The correct title of this article is PKCS #11. The substitution or omission of the # sign is because of technical restrictions.
In cryptography, PKCS #11 is one of the family of standards called Public-Key Cryptography Standards (PKCS), published by RSA Laboratories, that defines a platform-independent API to cryptographic tokens, such as Hardware Security Modules (HSM) and smart cards. (The PKCS #11 standard names the API "Cryptoki" which is an amalgamation of "cryptographic token interface" and is pronounced as "crypto-key", but "PKCS #11" is often used to refer to the API as well as the standard that defines it.)
Since there isn't a real standard for cryptographic tokens, this API has been developed to be an abstraction layer for the generic cryptographic token. The PKCS #11 API defines most commonly used cryptographic object types (RSA keys, X.509 Certificates, DES/Triple DES keys, etc.) and all the functions needed to use, create/generate, modify and delete those objects.
PKCS #11 is largely adopted to access smart cards and HSMs. Most commercial Certification Authority software uses PKCS #11 to access the CA signing key or to enroll user certificates. Cross-platform software that needs to use smart cards uses PKCS #11, such as Mozilla Firefox and OpenSSL (using an extension). Software written for Microsoft Windows may use the platform specific MS-CAPI API instead.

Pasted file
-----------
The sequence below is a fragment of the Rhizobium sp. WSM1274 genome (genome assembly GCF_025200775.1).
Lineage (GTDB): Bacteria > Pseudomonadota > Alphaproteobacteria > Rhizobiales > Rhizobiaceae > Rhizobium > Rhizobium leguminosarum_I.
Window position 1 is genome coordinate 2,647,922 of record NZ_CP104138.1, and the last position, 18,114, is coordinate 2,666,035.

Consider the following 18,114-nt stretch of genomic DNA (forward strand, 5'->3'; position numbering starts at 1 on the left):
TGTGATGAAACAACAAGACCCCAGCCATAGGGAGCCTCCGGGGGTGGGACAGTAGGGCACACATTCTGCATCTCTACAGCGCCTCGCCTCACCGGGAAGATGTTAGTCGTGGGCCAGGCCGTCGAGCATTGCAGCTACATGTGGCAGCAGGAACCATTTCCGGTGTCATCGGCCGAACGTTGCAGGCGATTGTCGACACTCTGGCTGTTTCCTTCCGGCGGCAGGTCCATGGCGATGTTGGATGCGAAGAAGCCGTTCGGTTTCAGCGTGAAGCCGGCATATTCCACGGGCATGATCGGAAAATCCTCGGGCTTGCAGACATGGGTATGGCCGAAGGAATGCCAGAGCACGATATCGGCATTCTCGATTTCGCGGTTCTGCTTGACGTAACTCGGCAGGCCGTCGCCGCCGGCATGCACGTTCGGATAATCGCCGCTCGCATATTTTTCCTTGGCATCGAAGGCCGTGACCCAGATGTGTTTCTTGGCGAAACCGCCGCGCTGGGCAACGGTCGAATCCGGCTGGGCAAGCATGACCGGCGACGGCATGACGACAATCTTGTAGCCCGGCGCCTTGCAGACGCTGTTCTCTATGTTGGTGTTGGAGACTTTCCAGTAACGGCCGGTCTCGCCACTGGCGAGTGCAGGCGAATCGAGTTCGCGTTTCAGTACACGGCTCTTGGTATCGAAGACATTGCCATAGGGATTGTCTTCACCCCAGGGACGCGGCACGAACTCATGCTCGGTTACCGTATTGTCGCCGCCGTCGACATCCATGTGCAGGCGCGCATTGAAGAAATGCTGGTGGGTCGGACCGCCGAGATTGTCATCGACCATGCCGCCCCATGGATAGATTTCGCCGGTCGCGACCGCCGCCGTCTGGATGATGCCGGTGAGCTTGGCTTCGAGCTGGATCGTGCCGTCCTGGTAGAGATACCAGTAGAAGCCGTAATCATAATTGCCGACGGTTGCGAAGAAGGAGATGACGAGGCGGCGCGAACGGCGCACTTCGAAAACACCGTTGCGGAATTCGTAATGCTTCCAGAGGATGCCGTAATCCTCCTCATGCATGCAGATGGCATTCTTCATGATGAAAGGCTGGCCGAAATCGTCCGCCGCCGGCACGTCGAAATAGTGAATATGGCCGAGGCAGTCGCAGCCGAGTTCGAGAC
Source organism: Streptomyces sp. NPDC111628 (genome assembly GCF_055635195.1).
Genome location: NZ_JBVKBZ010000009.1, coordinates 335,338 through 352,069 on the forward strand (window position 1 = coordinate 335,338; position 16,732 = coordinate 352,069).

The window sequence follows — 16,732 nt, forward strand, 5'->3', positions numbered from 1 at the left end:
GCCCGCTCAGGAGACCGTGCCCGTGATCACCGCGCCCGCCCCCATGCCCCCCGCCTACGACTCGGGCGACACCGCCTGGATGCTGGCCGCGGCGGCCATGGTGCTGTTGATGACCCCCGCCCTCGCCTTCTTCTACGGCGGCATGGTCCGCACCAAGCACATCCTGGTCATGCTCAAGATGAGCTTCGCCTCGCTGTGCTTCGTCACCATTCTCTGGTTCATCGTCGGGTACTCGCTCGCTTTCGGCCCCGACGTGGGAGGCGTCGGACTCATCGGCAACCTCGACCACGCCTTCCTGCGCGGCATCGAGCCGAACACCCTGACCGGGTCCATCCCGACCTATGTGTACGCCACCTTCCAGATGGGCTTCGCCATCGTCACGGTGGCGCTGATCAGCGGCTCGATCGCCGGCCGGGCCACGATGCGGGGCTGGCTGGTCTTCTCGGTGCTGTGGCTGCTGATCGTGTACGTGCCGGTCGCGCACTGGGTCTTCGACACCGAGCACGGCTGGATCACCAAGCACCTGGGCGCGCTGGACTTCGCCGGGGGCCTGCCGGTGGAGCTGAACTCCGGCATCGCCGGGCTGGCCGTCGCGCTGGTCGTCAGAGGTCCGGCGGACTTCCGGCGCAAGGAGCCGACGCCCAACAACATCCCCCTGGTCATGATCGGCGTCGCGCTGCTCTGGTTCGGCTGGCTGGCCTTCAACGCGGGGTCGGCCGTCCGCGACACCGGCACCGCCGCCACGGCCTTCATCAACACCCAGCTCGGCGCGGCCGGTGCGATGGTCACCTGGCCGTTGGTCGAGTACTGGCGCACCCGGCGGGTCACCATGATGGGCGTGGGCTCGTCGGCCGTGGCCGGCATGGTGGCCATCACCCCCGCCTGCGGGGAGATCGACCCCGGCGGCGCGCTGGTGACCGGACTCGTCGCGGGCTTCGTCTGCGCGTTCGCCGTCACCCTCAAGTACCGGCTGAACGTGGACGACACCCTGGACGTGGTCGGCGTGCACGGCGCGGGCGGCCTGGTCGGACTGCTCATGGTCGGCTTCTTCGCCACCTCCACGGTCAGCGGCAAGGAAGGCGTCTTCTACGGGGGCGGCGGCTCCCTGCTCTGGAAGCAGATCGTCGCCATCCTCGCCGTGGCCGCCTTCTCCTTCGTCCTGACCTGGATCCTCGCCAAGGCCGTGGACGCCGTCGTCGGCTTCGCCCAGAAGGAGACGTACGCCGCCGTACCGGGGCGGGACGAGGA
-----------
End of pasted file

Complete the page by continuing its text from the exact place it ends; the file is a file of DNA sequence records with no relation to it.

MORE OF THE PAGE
- 01/1994: project launched
- 04/1995: v1.0 published
- 12/1997: v2.01 published
- 12/1999: v2.10 published
- 06/2004: v2.20 published
- 12/2005: amendments 1 & 2 (one-time password tokens, CT-KIP )
- 01/2007: amendment 3 (additional mechanisms)
Applications using PKCS #11 
PKCS #11 wrappers 
Since PKCS #11 is a complex C API many wrappers exist that let the developer use the API from various languages.
Other Implementations 
- JCE - Oracle's Java has included an implementation of PKCS #11 consisting of both native and Java code available as part of the Java Cryptography Architecture (JCA) and the Java Cryptography Extension (JCE) since version 5 (JDK 1.5). This only supports 32 bit Java on Windows. Oracle Java 7 includes 64 bit Java Mac support. It is not a full PKCS #11 implementation, but rather allows JCA/JCE to access smartcards through PKCS #11. It does not, for instance, support the change PIN function.
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